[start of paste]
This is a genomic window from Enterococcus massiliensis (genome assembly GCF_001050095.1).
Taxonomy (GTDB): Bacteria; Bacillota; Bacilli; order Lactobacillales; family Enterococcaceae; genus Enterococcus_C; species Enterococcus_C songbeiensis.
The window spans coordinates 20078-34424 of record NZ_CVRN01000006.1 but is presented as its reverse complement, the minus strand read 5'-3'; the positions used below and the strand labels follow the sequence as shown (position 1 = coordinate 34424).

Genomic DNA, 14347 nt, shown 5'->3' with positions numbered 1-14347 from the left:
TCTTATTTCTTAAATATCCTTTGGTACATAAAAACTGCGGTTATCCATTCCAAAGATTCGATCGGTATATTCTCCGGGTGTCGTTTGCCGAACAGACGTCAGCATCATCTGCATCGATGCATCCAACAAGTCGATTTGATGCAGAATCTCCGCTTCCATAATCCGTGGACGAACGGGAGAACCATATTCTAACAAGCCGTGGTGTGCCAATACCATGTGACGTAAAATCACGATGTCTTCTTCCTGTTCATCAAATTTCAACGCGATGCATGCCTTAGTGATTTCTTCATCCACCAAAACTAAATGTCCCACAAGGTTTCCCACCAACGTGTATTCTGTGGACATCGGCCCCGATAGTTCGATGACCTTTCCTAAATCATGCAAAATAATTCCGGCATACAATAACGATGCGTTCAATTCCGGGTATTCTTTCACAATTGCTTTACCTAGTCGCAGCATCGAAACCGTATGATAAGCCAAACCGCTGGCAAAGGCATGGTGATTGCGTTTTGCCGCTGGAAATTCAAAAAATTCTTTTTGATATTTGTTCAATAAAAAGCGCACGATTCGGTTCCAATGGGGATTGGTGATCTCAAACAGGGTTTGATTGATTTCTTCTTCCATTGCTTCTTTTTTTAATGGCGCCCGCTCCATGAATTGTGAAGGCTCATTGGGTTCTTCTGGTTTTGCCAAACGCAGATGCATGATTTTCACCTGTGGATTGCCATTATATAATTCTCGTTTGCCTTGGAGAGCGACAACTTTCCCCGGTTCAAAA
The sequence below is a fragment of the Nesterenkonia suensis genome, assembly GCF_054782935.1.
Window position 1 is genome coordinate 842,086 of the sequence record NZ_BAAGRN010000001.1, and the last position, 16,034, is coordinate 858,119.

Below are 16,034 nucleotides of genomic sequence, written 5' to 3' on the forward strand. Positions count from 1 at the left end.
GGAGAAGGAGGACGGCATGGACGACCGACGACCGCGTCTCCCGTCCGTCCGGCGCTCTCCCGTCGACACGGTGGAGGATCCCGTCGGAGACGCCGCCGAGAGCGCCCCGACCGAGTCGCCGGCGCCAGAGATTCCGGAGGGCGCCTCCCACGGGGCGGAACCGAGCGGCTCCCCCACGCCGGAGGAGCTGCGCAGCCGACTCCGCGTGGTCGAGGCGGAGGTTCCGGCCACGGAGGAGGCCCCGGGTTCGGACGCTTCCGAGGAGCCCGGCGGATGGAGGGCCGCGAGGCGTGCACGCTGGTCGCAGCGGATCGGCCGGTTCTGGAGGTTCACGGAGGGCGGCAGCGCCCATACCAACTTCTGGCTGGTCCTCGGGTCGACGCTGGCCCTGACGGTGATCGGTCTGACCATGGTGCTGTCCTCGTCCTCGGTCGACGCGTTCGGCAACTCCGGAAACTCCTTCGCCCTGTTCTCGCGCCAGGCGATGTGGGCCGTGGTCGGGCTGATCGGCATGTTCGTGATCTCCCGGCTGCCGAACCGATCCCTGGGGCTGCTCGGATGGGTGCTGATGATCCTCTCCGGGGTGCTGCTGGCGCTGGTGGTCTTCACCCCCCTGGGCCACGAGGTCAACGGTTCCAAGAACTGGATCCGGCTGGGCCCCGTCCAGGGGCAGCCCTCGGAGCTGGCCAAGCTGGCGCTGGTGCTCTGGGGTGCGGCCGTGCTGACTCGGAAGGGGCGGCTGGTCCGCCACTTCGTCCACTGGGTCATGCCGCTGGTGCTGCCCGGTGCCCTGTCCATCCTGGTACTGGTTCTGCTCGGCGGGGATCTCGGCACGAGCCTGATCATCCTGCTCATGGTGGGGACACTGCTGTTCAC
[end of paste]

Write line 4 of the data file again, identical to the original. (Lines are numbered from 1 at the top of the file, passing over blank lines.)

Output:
Genomic DNA, 14347 nt, shown 5'->3' with positions numbered 1-14347 from the left: